• to select the most relevant material to refer to in your essay;

  • to construct an effective argument; and

  • to arrive at a well-supported conclusion.

The need to use such a wide range of academic skills is probably the main reason why the essay format is so popular with tutors as an assignment.

The word limit adds to the challenge by requiring that all of these skills be demonstrated within a relatively small number of words. Producing incisive and clear written work within a word limit is an important skill in itself, which will be useful in many aspects of life beyond university.

Feedback

Good, constructively critical feedback can give you excellent guidance on how to improve your essay writing. It is worth attending to all of the suggestions and comments you receive, and trying to act on them.

Common criticism given to students is that their essay:

  • does not keep to the title that was set;

  • has a poor structure;

  • is too descriptive;

  • does not have enough critical writing.

These criticisms highlight the three basic elements of good essay writing:

  • attending closely to the title;

  • establishing a relevant structure that will help you show the development of your argument; and

  • using critical writing as much as possible; with descriptive writing being used where necessary, but kept to a minimum.

These elements will be used to give a broad overall structure to this Study Guide.

Attending closely to the title

The most important starting point is to listen carefully to what the essay title is telling you.

You need to read every single word of it, and to squeeze out as much guidance you can from the title. Then you need to plan how you will respond to every single element of the title. The guidance given to you by the title is freely available, and is your best clue to what is required in your essay.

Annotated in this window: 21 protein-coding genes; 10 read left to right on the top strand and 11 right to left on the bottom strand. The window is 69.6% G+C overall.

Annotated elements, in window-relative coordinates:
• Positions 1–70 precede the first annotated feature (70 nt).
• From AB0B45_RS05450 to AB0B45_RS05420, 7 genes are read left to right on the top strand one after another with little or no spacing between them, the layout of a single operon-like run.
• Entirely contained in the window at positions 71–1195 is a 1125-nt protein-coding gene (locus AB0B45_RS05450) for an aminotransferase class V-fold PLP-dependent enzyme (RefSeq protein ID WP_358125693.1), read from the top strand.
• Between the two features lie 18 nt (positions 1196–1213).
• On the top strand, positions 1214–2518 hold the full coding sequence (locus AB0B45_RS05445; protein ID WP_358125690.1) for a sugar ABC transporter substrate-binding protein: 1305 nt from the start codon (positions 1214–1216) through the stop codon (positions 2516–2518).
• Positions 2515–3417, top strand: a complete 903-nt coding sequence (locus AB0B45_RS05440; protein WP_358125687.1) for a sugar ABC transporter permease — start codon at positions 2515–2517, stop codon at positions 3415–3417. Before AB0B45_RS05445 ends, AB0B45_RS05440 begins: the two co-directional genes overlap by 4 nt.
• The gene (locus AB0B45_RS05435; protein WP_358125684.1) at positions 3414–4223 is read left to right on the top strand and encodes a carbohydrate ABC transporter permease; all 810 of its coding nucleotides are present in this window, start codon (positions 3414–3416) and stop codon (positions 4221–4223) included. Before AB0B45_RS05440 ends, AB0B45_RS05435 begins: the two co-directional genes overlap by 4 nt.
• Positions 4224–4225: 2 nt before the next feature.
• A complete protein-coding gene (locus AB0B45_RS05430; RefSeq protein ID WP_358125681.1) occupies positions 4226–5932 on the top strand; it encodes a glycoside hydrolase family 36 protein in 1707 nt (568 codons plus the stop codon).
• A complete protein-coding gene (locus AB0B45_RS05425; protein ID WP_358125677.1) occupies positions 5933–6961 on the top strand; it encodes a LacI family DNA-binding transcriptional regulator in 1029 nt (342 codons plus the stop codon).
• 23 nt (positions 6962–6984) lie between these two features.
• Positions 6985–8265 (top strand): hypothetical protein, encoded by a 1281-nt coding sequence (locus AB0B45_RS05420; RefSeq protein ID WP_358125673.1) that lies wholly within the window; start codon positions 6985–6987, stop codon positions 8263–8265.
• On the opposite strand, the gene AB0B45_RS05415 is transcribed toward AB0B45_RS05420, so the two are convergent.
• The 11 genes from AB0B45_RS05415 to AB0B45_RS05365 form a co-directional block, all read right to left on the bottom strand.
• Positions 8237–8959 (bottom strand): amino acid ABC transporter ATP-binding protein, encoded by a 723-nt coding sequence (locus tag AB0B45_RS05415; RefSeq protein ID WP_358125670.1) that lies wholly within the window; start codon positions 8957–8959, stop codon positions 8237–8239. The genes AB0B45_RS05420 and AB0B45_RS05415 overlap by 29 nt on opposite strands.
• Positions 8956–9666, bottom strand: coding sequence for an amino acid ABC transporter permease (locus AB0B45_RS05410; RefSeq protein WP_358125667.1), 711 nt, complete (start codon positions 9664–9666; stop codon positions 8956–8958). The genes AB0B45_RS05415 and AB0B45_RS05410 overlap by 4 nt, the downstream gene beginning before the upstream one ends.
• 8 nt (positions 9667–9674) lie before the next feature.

As a tutor has said (Creme and Lea, 1997 p41):

‘When my students ask me about essay writing, there are three main pieces of advice that I give them. One, answer the question. Two, answer the question. Three, answer the question.’

This is important at the start, but also throughout your writing, as it can be easy to drift away and waste valuable words from your word limit by writing material that may be interesting, but which is not relevant to the title set.

The Mini Guide: Essay terms explained, and Questions to ask about interpreting essay titles may be useful.

Brainstorming

To start you off, and to minimise the likelihood of writer’s block, a useful exercise is to do a ‘brainstorm’ of all your ideas in connection with the essay title. It can be a way of making a lot of progress quite quickly.

It can be stressful and very difficult trying to work out solely in your mind how to tackle an essay title; asking yourself questions such as: What structure should I use? What are my main points? What reading do I need to do? Have I got enough evidence? It can be much less stressful to throw all your thoughts down on paper, before you start trying to find answers to these questions.

In these early stages of your thinking you may not be sure which of your ideas you want to follow up and which you will be discarding. So, don’t feel you have to make that decision in your head before you write anything. Instead, you can catch all of your ideas, in no particular order, on a sheet or two of A4. Once they are down there it will be easier for you to start to review them critically and to see where you need to focus your reading and note taking.

Breaking it down then building it up

Essentially, this is what you are doing within the essay process: breaking ideas down, then building them up again. You need to:

  • break down the essay title into its component parts, and consider possible ways of addressing them;
  • work with these component parts, as you select your reading and make relevant notes;
  • build up the essay using the material you have collected; ordering it;
  • presenting and discussing it;
  • and forming it into a coherent argument.

Throughout this process, the essay title is the single immovable feature. You begin there; you end there; and everything in between needs to be placed in relation to that title.

Efficient reading

All three of the processes described above will inform your decisions about what you need to read for a particular essay. If left unplanned, the reading stage can swallow up huge amounts of time. Fortunately, there is scope for developing efficiency in several ways:

  • making intelligent decisions, based on your initial planning, about which sources to target, so you don’t spend time reading less relevant, or even completely irrelevant material;
  • reading with a purpose, so that you are looking out for particularly relevant material, rather than paying equal attention to material that is less relevant;
  • systematic note taking, so that you record the most relevant material, and that you have full reference details (including page numbers of direct quotes) of all material you may end up using.

While a certain level of efficiency is desirable, it is also important to remain flexible enough to identify relevant and interesting ideas that you had not anticipated.

Writing as thinking